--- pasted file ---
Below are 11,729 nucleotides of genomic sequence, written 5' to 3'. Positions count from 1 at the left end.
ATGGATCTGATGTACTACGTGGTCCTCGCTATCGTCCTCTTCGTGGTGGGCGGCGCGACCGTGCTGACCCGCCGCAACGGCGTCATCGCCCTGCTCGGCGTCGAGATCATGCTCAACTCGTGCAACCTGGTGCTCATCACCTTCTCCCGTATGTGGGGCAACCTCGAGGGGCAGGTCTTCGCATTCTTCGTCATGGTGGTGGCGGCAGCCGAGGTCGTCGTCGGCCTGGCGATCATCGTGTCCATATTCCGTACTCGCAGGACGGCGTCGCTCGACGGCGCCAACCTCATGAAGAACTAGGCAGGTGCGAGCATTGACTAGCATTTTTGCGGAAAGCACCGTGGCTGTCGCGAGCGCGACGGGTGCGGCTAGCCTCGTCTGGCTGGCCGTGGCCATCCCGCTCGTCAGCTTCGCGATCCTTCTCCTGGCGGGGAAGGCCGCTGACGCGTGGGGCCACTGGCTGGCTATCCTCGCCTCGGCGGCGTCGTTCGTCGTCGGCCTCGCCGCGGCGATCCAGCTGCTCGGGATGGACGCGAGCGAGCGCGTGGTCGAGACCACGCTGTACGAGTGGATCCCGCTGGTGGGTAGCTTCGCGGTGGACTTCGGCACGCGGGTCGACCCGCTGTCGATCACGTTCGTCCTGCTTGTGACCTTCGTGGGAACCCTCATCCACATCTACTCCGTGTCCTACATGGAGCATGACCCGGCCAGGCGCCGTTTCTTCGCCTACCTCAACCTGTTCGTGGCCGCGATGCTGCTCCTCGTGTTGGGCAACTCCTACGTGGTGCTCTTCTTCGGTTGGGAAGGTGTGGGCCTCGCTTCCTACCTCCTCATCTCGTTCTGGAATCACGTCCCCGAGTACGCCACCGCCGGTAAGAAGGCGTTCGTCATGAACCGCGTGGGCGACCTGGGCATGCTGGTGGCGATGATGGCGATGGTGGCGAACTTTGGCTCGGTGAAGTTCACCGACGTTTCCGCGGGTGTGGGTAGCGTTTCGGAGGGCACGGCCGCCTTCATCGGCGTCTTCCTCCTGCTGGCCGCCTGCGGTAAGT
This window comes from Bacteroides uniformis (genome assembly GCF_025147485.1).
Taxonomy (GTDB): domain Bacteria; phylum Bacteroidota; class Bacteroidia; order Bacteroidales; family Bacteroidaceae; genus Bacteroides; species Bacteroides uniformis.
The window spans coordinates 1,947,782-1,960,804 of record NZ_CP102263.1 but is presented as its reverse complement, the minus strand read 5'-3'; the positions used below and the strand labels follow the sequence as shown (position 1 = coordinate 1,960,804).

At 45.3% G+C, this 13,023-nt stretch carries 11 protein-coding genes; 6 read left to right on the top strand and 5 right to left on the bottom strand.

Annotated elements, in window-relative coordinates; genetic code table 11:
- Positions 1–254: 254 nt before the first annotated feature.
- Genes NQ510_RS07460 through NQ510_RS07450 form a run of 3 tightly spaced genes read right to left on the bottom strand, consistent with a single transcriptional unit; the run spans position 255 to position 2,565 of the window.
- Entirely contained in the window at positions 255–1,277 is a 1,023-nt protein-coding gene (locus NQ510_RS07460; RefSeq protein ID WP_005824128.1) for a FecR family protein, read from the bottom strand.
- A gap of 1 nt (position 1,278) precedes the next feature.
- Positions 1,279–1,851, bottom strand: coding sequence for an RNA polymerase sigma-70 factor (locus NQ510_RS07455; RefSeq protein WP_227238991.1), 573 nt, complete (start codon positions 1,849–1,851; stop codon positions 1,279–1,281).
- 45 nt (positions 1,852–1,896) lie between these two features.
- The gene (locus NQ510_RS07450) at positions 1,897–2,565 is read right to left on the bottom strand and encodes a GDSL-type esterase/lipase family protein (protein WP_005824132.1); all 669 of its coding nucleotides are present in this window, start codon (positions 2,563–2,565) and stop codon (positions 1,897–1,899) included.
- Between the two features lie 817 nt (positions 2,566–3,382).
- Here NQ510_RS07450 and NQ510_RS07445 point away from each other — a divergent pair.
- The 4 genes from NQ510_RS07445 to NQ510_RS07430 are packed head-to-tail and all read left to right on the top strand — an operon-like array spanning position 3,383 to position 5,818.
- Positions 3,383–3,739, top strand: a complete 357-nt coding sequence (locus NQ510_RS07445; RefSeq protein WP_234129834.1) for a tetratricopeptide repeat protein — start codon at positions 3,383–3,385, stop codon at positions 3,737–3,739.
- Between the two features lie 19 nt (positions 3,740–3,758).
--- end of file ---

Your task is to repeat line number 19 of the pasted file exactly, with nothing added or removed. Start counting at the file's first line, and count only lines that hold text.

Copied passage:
- Between the two features lie 19 nt (positions 3,740–3,758).